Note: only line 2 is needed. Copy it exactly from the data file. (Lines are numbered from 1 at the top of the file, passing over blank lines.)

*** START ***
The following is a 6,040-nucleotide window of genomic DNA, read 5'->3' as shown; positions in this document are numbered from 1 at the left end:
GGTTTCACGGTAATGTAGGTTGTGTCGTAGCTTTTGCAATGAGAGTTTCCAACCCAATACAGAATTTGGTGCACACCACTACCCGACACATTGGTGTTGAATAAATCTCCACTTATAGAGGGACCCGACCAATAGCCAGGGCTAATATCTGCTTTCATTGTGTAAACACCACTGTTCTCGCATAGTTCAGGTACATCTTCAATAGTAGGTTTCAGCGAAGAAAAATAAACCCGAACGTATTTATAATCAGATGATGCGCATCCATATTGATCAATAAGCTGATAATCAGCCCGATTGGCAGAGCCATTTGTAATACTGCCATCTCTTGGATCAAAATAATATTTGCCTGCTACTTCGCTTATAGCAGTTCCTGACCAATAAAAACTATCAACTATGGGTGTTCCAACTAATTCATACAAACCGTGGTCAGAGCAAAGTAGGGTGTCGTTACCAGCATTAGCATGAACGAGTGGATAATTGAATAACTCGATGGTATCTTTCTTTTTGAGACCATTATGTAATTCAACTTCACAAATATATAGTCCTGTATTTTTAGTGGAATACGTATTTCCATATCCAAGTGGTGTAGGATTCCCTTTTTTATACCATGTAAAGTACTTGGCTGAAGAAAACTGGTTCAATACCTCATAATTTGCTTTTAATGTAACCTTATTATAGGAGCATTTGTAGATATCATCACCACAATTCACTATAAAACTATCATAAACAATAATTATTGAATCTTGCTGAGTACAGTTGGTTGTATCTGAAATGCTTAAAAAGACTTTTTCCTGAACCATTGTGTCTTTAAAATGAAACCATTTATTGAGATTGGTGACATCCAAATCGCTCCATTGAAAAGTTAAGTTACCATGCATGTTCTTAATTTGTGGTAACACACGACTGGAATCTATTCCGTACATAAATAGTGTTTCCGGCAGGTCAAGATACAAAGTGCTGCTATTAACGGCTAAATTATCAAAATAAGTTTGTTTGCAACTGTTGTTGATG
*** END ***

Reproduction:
GGTTTCACGGTAATGTAGGTTGTGTCGTAGCTTTTGCAATGAGAGTTTCCAACCCAATACAGAATTTGGTGCACACCACTACCCGACACATTGGTGTTGAATAAATCTCCACTTATAGAGGGACCCGACCAATAGCCAGGGCTAATATCTGCTTTCATTGTGTAAACACCACTGTTCTCGCATAGTTCAGGTACATCTTCAATAGTAGGTTTCAGCGAAGAAAAATAAACCCGAACGTATTTATAATCAGATGATGCGCATCCATATTGATCAATAAGCTGATAATCAGCCCGATTGGCAGAGCCATTTGTAATACTGCCATCTCTTGGATCAAAATAATATTTGCCTGCTACTTCGCTTATAGCAGTTCCTGACCAATAAAAACTATCAACTATGGGTGTTCCAACTAATTCATACAAACCGTGGTCAGAGCAAAGTAGGGTGTCGTTACCAGCATTAGCATGAACGAGTGGATAATTGAATAACTCGATGGTATCTTTCTTTTTGAGACCATTATGTAATTCAACTTCACAAATATATAGTCCTGTATTTTTAGTGGAATACGTATTTCCATATCCAAGTGGTGTAGGATTCCCTTTTTTATACCATGTAAAGTACTTGGCTGAAGAAAACTGGTTCAATACCTCATAATTTGCTTTTAATGTAACCTTATTATAGGAGCATTTGTAGATATCATCACCACAATTCACTATAAAACTATCATAAACAATAATTATTGAATCTTGCTGAGTACAGTTGGTTGTATCTGAAATGCTTAAAAAGACTTTTTCCTGAACCATTGTGTCTTTAAAATGAAACCATTTATTGAGATTGGTGACATCCAAATCGCTCCATTGAAAAGTTAAGTTACCATGCATGTTCTTAATTTGTGGTAACACACGACTGGAATCTATTCCGTACATAAATAGTGTTTCCGGCAGGTCAAGATACAAAGTGCTGCTATTAACGGCTAAATTATCAAAATAAGTTTGTTTGCAACTGTTGTTGATG